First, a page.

Annual Report 2018
Country Reports


Declan Meally and Patricia Comiskey Sustainable Energy Authority of Ireland





In 2019 the Department of Communications, Climate Action and the Environment launched the Climate Action Plan in response to the climate disruption which is already having diverse and wide ranging impacts on Ireland's environment, society, economic and natural resources.  The plan is not limited to offshore renewables, but the intention of the plan is to increase energy output of offshore renewables from 25 MW to 3.5 GW by 2030.   The actions relevant to offshore development in the Climate Action Plan are:

  • Action 25: Facilitate the development of Offshore Wind, including the connection of at least 3.5 GW of offshore wind, based on competitive auctions, to the grid by 2030. We will establish a top team to drive this ambition.
  • Action 26: Support the ocean energy research, development and demonstration pathway for emerging marine technologies (wave, tidal, floating wind) and associated test infrastructure.
  • Action 27: Support innovation enterprise hubs and the supply chain for offshore renewable energy.

Each action has specific and targeted sub-actions with responsibility and timelines identified; to ensure delivery.The plan is due for a detailed review in 2020 and will build on the actions of the Climate Action Plan. 

In 2014 the Department of Communications, Energy and Natural Resources (DCENR) published the Offshore Renewable Energy Development Plan (OREDP) ( The OREDP highlights the potential opportunities for the country in relation to marine energy at low, medium and high levels of development, as derived from the findings of the Strategic Environmental Assessment of the Plan carried out prior to publication. The OREDP, as a policy document, sets out the key principles, specific actions and enablers needed to deliver upon Ireland’s significant potential in this area. Accordingly, the OREDP is seen as providing a framework for the development of this sector. The over-arching vision of the Plan is “Our offshore renewable energy resource contributing to our economic development and sustainable growth, generating jobs for our citizens, supported by coherent policy, planning and regulation, and managed in an integrated manner” (DCENR, 2014). The Plan is divided into two parts. The first part deals with the opportunities, policy context and next steps, including 10 key enabling actions for the development of the sector. The second part focuses on the Strategic Environmental and Appropriate Assessment of the Plan.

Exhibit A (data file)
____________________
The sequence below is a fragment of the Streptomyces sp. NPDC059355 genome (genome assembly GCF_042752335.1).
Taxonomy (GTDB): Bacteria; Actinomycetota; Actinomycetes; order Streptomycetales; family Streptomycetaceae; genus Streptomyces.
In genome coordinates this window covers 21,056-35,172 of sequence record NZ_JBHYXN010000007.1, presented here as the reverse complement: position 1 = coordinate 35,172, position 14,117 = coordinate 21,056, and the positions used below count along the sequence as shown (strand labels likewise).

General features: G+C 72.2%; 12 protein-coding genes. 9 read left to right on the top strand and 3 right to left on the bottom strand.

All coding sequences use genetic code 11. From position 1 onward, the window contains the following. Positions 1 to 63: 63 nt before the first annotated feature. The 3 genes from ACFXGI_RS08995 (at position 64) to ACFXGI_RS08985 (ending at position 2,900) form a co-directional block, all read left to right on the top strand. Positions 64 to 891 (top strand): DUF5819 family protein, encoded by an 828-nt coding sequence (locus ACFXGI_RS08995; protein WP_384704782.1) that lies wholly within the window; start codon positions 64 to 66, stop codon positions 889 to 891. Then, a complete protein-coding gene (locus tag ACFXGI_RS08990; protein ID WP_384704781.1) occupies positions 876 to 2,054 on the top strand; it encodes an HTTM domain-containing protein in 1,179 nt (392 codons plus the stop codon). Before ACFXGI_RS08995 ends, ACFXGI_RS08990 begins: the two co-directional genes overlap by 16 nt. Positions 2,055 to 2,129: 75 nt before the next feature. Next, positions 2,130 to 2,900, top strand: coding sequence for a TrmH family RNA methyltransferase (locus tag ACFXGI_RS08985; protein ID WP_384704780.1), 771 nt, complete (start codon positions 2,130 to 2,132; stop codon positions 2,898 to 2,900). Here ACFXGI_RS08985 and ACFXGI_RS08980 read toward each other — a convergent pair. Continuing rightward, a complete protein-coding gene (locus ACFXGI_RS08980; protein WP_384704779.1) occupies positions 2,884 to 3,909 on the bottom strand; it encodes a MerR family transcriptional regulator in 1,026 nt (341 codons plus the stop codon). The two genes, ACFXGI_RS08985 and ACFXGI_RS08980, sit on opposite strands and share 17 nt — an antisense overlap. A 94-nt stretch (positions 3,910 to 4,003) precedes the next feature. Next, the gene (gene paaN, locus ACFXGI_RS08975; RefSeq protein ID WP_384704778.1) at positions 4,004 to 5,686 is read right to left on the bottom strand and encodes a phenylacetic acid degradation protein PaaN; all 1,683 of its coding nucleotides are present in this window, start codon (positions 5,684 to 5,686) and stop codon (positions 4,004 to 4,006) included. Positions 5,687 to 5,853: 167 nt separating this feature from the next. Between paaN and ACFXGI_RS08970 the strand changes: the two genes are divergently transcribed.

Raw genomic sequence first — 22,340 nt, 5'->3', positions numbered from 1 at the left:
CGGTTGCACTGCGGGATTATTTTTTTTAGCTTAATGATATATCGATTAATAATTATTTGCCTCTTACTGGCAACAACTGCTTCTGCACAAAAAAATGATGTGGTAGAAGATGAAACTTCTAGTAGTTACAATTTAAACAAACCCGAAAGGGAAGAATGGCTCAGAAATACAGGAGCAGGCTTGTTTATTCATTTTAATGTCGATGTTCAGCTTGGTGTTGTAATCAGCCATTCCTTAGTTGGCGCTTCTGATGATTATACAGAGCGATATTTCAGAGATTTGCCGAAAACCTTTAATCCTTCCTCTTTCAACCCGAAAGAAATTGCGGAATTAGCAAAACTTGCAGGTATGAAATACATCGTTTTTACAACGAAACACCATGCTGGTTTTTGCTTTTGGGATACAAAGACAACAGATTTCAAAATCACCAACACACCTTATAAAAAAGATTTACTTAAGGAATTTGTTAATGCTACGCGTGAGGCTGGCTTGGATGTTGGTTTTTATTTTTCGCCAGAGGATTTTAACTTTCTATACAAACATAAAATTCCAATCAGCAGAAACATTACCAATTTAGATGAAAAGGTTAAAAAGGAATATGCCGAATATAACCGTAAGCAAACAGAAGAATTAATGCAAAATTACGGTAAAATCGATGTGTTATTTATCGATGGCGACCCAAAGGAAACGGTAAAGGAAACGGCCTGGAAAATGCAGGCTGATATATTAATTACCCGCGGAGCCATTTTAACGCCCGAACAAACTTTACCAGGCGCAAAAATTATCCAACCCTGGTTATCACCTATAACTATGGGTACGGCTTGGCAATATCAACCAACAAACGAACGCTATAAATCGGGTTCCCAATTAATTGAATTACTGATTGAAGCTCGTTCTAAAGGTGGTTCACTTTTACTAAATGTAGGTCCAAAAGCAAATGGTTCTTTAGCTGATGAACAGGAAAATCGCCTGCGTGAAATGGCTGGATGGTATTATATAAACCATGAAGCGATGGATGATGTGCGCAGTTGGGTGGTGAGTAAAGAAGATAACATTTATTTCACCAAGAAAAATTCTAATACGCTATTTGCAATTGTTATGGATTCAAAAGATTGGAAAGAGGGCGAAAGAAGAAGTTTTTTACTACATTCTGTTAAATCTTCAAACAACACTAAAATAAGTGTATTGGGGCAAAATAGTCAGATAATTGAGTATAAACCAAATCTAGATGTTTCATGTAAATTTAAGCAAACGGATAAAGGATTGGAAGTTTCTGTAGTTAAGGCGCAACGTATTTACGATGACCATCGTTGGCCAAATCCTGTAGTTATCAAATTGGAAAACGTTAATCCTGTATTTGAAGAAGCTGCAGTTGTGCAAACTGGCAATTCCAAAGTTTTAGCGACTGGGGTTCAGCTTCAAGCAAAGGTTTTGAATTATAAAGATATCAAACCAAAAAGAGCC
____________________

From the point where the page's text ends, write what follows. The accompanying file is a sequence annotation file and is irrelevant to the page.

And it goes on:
The implementation of the OREDP is being led by the Department of Communication Climate Action and Environment (DCCAE) who have put in place the Offshore Renewable Energy Steering Group (ORESG) in order to ensure successful implementation. The Steering Group consists of the main Government departments and agencies with roles and responsibilities that relate to energy and the marine environment, developers and broader interest and user groups when necessary. 
The work of the ORESG, and hence the implementation of the OREDP, is organised according to three work-streams: Environment, Infrastructure and Job Creation. The Job Creation working group has responsibility across several actions, including identifying additional exchequer support requirements, supply chain development and communicating the message that ‘Ireland is Open for Business’. Under the Environment work-stream the Group ensures the needs of the marine energy industry are reflected in the on-going reform of the foreshore and marine consenting process. The actions deriving from the SEA and AA of the OREDP are also taken forward under this work-stream to ensure that future marine energy development takes place in an environmentally sustainable manner. The Infrastructure working group concentrates on supporting and delivering objectives of other policies such as the National Ports Policy and Grid 25 so as to expedite integrated infrastructure development which will facilitate the offshore renewable energy sector.